As soon as the lights came up, Morrison demanded questions from the crowd - the entire panel would consist of audience interaction. A lot of the questions were pretty simple, familiar ones; I'm sure Morrison has some of the answers timed down to perfection after hundreds of interviews, as it goes for almost everyone who does a lot of publicity. Still, it was good to hear the man saying things - there's no doubt in my mind that some of his comments, stripped of inflection and plopped down on a page or screen, might seem prickly or irritated, but Morrison is a soft-spoken, ingratiating presenter, who puts a lot of obvious good humor behind his words. He's quite down-to-earth.

There's a few reports from the panel online, here and here and here; the second one does the best job of capturing Morrison's tone, although I could have sworn his answers were more poetic at times. When someone said they didn't understand the final issue of The Invisibles, I heard Morrison say "Of course you did! The words are what you read, and the pictures are what you saw!" But hey, I was in the back.

He'd announced a pair of new creator-owned series at the Vertigo panel on Friday (I'd only find this out later), which got a few fleeting references - they're called War Cop (about post-9/11 fetishization of the soldier) and Me and an Atomic Bomb (concerning the daughter of an infamous villain and the secret agent who's after her). But much time was spent on the two new Seaguy series, which Morrison sees as a trilogy charting the title character's metaphorical growth from a naïve child to an angry adolescent to a mature adult.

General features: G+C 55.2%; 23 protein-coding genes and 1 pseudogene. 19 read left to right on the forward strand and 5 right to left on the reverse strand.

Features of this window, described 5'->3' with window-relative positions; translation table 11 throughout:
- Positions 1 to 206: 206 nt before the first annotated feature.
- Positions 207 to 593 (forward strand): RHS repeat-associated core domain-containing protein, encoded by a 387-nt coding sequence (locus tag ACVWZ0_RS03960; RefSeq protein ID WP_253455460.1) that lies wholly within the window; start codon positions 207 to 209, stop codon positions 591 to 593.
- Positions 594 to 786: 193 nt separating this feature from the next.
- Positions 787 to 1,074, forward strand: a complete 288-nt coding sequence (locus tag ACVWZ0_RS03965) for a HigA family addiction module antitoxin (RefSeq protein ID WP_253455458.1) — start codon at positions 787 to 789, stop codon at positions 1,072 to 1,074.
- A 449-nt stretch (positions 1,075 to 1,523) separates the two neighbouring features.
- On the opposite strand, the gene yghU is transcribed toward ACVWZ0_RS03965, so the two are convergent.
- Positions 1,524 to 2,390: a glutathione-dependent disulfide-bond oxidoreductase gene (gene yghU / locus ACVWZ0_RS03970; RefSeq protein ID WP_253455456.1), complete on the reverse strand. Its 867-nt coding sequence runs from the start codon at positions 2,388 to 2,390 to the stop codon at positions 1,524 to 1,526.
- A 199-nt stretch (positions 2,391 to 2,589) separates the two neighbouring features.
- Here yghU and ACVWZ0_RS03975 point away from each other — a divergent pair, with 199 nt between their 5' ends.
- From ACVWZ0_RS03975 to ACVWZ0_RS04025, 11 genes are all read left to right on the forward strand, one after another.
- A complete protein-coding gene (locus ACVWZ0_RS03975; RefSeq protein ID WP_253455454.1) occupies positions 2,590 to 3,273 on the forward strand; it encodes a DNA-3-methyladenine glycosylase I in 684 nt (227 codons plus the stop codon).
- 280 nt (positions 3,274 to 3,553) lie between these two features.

The first Seaguy is my favorite Morrison work of the 21st century, along with The Filth (which Morrison ranked with Flex Mentallo as among his personal favorites - you should have seen his Max Hardcore impression). I've come to see it as an allegorical comment on writing better superhero comics, redolent with the futility that seemed to mark the Marvel mutant books following his New X-Men. The second Seaguy will see the title character revamped into a bullfighter but longing for something else, while the third will see him journeying to the site of the Anti-Dad's crash (Australia) to confront the concept of death in a superhero world. That last bit seems of particular fascination to Morrison these days, with All Star Superman and Batman both prepping their heroes for doom.